United States District Court, C.D. California
November 18, 2014
Attorneys for Plaintiff: Not Present.
Attorneys for Defendant: Not Present.
CIVIL MINUTES - GENERAL
Honorable Sheri Pym, United States Magistrate Judge.
Proceedings: (In Chambers) Order To Show Cause Why Complaint Should Not Be Stayed or Dismissed Under Younger Abstention Doctrine
Plaintiff, an inmate at the Men's Central Jail in Los Angeles proceeding pro se, filed his initial complaint in this action on July 31, 2014. In that civil rights complaint, plaintiff alleged that Los Angeles Police Department (" LAPD") officers arrested him without a warrant or probable cause on October 16, 2013.
Plaintiff filed a First Amended Complaint (" FAC") on October 16, 2014. The FAC expands on the allegations and defendants in the original complaint. Plaintiff names additional defendants in the FAC and alleges that he was falsely arrested without a warrant or probable cause on two occasions: November 5, 2008 and October 16, 2013. Plaintiff alleges that both arrests were for the same alleged crime, with petitioner having been released following his November 5, 2008 arrest, but with charges having been filed against petitioner following his October 16, 2013 arrest. Plaintiff also alleges he was subjected to unlawful searches to gather evidence during the arrests, and that he is being maliciously prosecuted. Critically, in the FAC plaintiff alleges that criminal case number BA417246 is still pending against him in Los Angeles Superior Court, charging him with committing the crime for which he was arrested on these two occasions.
In Younger v. Harris, 401 U.S. 37, 91 S.Ct. 746, 27 L.Ed.2d 669 (1971), the Supreme Court held that a federal court was prohibited from enjoining a state criminal proceeding without a valid showing of " extraordinary circumstances" that warrant federal intervention. Id. at 43-54; see Gilbertson v. Albright, 381 F.3d 965, 984 (9th Cir. 2004) ( Younger abstention applies to actions for damages). Under the Younger Abstention Doctrine, federal courts may not stay or enjoin pending state criminal court proceedings, nor grant monetary damages for constitutional violations arising from them. Mann v. Jett, 781 F.2d 1448, 1449 (9th Cir. 1986). Younger abstention is appropriate when: (1) the state court proceedings are ongoing; (2) the proceedings implicate important state interests; and (3) the state proceedings provide an adequate opportunity to raise the constitutional claims. Middlesex County Ethics Comm. v. Garden State Bar Ass'n, 457 U.S. 423, 432, 102 S.Ct. 2515, 73 L.Ed.2d 116 (1982); Baffert v. Cal. Horse Racing Bd., 332 F.3d 613, 617 (9th Cir. 2003).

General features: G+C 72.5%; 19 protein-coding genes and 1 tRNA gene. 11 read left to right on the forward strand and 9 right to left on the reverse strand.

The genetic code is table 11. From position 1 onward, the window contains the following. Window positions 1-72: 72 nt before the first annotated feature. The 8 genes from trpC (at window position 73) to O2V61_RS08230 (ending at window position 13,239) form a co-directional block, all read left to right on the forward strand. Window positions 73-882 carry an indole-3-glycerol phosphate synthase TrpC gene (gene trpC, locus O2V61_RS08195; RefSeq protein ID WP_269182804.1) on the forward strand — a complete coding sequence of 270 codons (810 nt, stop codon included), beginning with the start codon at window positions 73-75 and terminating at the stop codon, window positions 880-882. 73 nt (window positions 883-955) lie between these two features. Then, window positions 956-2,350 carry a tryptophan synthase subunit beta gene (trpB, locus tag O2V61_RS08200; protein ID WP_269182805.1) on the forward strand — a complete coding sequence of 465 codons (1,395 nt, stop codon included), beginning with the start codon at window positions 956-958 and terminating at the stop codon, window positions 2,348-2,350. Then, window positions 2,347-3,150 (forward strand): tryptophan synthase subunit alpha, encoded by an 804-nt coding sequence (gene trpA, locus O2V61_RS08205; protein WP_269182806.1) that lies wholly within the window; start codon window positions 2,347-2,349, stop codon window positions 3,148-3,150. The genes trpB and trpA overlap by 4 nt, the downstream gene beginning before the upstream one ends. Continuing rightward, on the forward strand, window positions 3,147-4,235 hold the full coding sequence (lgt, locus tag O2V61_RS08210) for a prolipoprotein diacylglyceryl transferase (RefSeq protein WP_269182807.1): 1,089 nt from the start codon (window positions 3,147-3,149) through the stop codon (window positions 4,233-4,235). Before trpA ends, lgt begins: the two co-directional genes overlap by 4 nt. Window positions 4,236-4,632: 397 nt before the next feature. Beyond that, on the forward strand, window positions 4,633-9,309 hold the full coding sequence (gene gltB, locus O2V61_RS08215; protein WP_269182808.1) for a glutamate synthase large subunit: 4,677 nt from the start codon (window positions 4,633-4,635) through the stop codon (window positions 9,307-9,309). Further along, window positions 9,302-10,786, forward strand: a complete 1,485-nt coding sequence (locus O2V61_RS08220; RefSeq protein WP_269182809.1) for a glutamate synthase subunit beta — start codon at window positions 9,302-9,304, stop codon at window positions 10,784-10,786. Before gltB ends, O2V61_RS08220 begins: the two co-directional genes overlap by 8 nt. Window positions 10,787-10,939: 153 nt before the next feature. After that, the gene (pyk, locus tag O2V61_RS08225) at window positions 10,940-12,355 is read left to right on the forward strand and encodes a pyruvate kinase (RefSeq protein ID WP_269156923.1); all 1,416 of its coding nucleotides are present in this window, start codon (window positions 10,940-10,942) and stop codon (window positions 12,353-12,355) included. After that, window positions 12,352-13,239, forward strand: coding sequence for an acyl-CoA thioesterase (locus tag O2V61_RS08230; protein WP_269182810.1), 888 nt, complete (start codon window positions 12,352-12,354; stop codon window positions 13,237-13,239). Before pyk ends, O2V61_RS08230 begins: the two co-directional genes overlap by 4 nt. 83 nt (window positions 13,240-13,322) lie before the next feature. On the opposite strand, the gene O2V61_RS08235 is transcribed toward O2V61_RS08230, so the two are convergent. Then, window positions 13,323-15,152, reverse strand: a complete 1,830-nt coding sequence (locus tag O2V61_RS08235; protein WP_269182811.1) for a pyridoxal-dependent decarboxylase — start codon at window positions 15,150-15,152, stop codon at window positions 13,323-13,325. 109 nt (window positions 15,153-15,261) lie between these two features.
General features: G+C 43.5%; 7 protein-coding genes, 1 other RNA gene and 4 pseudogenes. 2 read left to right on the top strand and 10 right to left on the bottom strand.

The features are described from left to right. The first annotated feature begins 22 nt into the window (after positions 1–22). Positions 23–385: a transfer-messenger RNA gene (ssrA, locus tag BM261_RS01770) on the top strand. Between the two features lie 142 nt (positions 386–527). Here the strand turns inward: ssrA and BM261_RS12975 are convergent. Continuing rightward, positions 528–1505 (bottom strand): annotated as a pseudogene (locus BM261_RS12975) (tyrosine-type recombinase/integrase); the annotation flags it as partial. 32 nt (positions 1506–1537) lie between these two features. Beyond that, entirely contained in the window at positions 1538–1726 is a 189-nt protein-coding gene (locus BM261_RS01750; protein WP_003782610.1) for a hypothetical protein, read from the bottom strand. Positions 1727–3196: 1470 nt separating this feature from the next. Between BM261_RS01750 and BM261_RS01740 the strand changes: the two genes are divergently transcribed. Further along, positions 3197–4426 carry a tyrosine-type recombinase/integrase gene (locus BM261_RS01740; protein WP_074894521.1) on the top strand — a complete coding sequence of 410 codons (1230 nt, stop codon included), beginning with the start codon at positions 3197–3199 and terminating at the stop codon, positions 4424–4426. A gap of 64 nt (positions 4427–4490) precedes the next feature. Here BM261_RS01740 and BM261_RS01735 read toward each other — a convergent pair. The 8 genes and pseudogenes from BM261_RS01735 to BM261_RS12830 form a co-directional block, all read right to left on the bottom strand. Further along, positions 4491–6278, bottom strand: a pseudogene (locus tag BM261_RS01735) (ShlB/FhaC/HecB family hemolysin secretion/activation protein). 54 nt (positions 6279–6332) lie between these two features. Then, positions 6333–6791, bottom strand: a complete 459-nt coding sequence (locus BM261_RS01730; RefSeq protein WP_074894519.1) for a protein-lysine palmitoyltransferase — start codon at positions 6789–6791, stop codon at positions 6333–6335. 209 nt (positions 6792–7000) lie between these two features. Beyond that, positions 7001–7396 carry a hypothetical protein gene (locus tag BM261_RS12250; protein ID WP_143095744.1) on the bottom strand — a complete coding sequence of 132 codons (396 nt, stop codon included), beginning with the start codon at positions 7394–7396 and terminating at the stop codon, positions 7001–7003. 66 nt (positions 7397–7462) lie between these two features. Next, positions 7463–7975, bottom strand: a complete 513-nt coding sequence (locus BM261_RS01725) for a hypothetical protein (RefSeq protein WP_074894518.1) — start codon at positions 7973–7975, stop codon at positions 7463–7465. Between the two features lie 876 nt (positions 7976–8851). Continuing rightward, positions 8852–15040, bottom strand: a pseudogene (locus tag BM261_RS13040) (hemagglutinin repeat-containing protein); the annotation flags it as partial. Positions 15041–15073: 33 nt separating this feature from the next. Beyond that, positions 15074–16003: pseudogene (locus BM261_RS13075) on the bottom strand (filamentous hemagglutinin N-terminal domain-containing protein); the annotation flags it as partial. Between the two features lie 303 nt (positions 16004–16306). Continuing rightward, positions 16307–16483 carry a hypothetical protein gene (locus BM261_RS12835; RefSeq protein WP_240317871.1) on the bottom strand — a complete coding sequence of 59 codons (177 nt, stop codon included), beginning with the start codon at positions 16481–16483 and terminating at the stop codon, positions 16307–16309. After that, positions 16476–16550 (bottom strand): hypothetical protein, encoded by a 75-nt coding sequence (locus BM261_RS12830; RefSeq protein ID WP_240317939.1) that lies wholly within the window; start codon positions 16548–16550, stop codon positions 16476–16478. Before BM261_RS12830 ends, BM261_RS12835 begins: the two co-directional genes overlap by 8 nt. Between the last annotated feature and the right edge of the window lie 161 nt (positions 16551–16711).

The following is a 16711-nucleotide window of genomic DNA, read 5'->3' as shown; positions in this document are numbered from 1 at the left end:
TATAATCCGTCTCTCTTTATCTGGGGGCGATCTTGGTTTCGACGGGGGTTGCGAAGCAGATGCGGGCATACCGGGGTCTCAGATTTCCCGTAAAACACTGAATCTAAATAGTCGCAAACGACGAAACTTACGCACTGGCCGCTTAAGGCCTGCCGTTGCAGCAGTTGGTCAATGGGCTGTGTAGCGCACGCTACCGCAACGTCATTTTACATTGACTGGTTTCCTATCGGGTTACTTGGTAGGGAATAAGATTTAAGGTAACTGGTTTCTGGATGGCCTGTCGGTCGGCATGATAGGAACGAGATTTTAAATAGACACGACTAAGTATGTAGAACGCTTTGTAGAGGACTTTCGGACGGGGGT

According to the FAC, the charges on which plaintiff was twice arrested are still pending in Los Angeles Superior Court. This court must abstain from interfering in the those state criminal proceedings. Plaintiff's claims in this case would necessarily implicate his pending criminal case. Therefore, assuming the charges on which plaintiff was arrested are still pending, to allow this case to proceed would amount to intervention in that case.
Accordingly, the court hereby issues this ORDER TO SHOW CAUSE why plaintiff's complaint should not be stayed or dismissed under the Younger Abstention Doctrine. In responding to the Order to Show Cause, plaintiff may submit any evidence or argument pertaining to whether the charges on which plaintiff was arrested are still pending. Plaintiff is ordered to respond to this Order to Show Cause on or before December 9, 2014.
Alternative, plaintiff may request a voluntary dismissal of this action without prejudice pursuant to Federal Rule of Civil Procedure 41(a). A Notice of Dismissal form is attached for plaintiff's convenience. If plaintiff wishes to dismiss this action without prejudice, he should submit the voluntary dismissal form by December 9, 2014.
Plaintiff is cautioned that failure to respond to this Order to Show Cause as set forth above will result in a recommendation or order of the court staying or dismissing this case.